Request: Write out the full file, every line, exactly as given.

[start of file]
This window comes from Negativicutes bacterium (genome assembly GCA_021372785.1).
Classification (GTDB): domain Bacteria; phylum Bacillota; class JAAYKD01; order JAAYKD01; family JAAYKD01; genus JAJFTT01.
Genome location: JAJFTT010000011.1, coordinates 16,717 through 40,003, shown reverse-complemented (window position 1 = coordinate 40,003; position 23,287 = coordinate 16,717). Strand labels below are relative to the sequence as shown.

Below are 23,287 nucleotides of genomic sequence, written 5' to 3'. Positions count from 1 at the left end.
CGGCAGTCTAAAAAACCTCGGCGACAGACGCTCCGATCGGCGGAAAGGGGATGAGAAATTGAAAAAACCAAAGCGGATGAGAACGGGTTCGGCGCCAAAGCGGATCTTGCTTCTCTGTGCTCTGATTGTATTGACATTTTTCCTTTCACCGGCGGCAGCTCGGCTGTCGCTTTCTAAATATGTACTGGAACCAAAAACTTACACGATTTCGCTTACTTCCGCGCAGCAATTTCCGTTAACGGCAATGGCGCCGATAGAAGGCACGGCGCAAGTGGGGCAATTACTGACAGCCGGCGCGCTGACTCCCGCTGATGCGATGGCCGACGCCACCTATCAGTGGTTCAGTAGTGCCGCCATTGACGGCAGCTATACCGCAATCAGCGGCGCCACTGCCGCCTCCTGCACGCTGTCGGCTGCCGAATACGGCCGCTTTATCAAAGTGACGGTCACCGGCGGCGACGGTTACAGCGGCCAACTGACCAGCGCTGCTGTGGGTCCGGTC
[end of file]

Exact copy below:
This window comes from Negativicutes bacterium (genome assembly GCA_021372785.1).
Classification (GTDB): domain Bacteria; phylum Bacillota; class JAAYKD01; order JAAYKD01; family JAAYKD01; genus JAJFTT01.
Genome location: JAJFTT010000011.1, coordinates 16,717 through 40,003, shown reverse-complemented (window position 1 = coordinate 40,003; position 23,287 = coordinate 16,717). Strand labels below are relative to the sequence as shown.

Below are 23,287 nucleotides of genomic sequence, written 5' to 3'. Positions count from 1 at the left end.
CGGCAGTCTAAAAAACCTCGGCGACAGACGCTCCGATCGGCGGAAAGGGGATGAGAAATTGAAAAAACCAAAGCGGATGAGAACGGGTTCGGCGCCAAAGCGGATCTTGCTTCTCTGTGCTCTGATTGTATTGACATTTTTCCTTTCACCGGCGGCAGCTCGGCTGTCGCTTTCTAAATATGTACTGGAACCAAAAACTTACACGATTTCGCTTACTTCCGCGCAGCAATTTCCGTTAACGGCAATGGCGCCGATAGAAGGCACGGCGCAAGTGGGGCAATTACTGACAGCCGGCGCGCTGACTCCCGCTGATGCGATGGCCGACGCCACCTATCAGTGGTTCAGTAGTGCCGCCATTGACGGCAGCTATACCGCAATCAGCGGCGCCACTGCCGCCTCCTGCACGCTGTCGGCTGCCGAATACGGCCGCTTTATCAAAGTGACGGTCACCGGCGGCGACGGTTACAGCGGCCAACTGACCAGCGCTGCTGTGGGTCCGGTC